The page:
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In school leaders, integrity counts

Former Baltimore County school superintendent Dallas Dance walks to the Circuit Court for Baltimore County to plead guilty to four counts of perjury for not disclosing nearly $147,000 for consulting work.
Former Baltimore County school superintendent Dallas Dance walks to the Circuit Court for Baltimore County to plead guilty to four counts of perjury for not disclosing nearly $147,000 for consulting work. (Kim Hairston / Baltimore Sun)

The recent letter to the editor by Robert Young Dubel elegantly states just how Baltimore County schools have been ethical throughout the years (“Shame on Balt. Co.’s fallen school leaders,” March 13). While serving on the Baltimore County Council during Mr. Dubel's superintendency, I never questioned the integrity of our schools and of Mr. Dubel. Rather, I saw the school's administration working to improve their service to students.

New programs brought to the county government by Mr. Dubel were funded, and each was successful, thanks to him, his staff and the teachers. At times, I was critical of school spending, a result of being a bit too much of a fiscal conservative. Looking at what has happened to spending since, I know how wrong I was. A broader perspective would have led me to praise Mr. Dubel's service. His success resulted from his many years as part of Baltimore County's schools. His vast knowledge provided him with a much deeper insight than most of his successors. That experience resulted in his trust in teachers and thus his involvement of them in decisions. Few superintendents, thereafter, showed that same quality.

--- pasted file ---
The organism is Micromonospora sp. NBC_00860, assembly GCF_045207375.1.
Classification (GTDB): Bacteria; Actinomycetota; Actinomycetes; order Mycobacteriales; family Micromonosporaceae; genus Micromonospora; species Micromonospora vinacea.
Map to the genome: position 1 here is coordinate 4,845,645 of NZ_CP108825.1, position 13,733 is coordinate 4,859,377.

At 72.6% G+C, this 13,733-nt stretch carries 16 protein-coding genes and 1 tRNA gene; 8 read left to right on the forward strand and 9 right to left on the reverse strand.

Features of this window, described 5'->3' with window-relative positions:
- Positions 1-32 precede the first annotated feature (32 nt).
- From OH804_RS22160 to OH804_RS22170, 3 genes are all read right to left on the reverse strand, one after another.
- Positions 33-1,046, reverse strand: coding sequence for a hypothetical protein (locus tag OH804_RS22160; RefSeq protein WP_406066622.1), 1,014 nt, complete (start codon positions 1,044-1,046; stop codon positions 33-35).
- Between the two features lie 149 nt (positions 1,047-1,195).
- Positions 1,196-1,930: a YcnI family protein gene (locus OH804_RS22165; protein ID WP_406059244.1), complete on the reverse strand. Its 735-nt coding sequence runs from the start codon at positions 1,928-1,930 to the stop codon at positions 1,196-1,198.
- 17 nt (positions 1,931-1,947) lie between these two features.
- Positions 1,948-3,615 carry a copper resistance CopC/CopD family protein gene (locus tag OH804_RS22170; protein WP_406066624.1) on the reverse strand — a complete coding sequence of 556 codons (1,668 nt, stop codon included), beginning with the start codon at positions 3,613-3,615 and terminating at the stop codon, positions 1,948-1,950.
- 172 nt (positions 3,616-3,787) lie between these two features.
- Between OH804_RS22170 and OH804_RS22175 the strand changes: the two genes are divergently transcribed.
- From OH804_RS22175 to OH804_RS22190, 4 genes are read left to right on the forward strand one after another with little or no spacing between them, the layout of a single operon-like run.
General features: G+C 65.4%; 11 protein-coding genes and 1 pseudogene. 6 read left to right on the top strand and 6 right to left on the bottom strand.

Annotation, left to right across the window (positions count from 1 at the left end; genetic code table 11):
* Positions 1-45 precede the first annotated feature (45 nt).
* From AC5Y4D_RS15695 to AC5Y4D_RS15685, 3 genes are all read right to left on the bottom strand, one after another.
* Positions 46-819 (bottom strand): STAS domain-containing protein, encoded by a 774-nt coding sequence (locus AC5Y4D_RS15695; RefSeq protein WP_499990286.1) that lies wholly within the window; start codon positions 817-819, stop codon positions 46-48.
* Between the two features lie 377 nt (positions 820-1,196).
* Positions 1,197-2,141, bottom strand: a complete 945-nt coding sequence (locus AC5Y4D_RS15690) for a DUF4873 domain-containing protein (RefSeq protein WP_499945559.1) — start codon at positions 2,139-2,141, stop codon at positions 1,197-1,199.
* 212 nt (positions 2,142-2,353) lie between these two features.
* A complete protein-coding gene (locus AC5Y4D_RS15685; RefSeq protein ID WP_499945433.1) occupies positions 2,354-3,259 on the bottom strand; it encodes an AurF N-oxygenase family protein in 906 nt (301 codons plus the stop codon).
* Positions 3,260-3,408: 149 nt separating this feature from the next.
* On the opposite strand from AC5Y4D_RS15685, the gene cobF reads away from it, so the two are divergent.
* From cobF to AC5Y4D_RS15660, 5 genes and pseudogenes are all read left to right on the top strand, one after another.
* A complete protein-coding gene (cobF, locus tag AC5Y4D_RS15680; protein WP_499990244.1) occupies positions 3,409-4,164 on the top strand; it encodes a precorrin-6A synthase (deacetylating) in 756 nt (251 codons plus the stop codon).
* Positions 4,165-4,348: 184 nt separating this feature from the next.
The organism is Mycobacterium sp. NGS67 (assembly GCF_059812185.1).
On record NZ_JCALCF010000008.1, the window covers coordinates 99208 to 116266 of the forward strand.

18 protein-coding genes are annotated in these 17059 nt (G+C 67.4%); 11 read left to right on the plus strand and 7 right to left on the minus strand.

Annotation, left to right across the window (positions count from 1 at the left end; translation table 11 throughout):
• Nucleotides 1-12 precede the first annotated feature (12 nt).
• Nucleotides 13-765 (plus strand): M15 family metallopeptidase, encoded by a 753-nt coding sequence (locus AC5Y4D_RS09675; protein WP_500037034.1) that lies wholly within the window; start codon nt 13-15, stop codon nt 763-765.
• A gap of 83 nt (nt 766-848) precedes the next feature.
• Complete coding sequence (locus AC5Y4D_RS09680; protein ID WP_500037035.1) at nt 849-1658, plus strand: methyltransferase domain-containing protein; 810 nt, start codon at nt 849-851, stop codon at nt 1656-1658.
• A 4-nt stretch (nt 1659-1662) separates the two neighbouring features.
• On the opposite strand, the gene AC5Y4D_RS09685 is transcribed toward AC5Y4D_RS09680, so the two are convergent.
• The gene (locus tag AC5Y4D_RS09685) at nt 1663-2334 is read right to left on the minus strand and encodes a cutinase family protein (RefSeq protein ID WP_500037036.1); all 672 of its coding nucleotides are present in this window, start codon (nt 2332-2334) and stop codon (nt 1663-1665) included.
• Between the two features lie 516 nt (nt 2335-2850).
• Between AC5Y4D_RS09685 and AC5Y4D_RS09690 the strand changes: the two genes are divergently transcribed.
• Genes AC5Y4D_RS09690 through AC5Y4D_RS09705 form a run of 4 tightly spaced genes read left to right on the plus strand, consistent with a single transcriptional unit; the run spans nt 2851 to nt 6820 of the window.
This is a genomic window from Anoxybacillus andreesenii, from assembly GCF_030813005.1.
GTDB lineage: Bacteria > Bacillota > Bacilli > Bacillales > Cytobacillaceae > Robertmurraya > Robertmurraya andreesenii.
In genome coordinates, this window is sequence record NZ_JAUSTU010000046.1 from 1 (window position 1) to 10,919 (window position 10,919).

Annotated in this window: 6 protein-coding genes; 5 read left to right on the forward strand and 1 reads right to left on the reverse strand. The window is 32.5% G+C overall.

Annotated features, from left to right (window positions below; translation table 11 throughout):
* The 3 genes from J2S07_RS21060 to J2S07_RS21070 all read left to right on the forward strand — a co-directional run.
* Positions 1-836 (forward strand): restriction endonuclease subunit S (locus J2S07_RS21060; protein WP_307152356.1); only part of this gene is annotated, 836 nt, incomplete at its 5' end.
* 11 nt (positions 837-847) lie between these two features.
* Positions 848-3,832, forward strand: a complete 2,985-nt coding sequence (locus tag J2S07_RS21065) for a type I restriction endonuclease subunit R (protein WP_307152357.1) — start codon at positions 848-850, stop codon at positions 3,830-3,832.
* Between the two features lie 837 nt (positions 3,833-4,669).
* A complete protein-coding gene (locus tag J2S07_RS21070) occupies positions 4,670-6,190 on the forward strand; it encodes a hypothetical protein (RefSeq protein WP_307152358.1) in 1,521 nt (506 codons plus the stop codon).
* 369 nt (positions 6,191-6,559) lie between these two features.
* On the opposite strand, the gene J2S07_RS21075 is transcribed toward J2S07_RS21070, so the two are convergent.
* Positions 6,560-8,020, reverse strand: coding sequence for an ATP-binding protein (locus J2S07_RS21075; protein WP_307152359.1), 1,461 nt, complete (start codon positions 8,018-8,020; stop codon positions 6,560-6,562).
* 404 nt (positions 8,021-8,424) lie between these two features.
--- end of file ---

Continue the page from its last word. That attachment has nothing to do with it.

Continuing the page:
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I was moved by Anne Spigelmire Groth's commentary as well (“Baltimore County teachers are used to ‘stopping on a dime,’” Feb. 28). Her description of teachers who fear to speak out about Dallas Dance's top-down management style was telling. Why would any superintendent think that he or she knows more than 9,200 county teachers? There will never be a more knowledgeable source of information than their collective wisdom. Board members, please do not hire anyone who does not ascribe to that fact. No out-of-town candidate has the necessary knowledge to lead effectively as Mr. Dubel did.

The Sun’s coverage of our schools has been excellent. However, one factor missing seems to be the performance of the current school board majority. The board's ultimate failure was understanding their responsibility to oversee Mr. Dance. Had they guided him to respect his contract, it seems unlikely that he would have taken the path that he did, and we would be judging him by his successes and not his guilt (“Dallas Dance and the loss of trust,” March 9).

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Ronald Hickernell, Catonsville

The writer, a Democrat, served from 1978-1990 on the Baltimore County Council.

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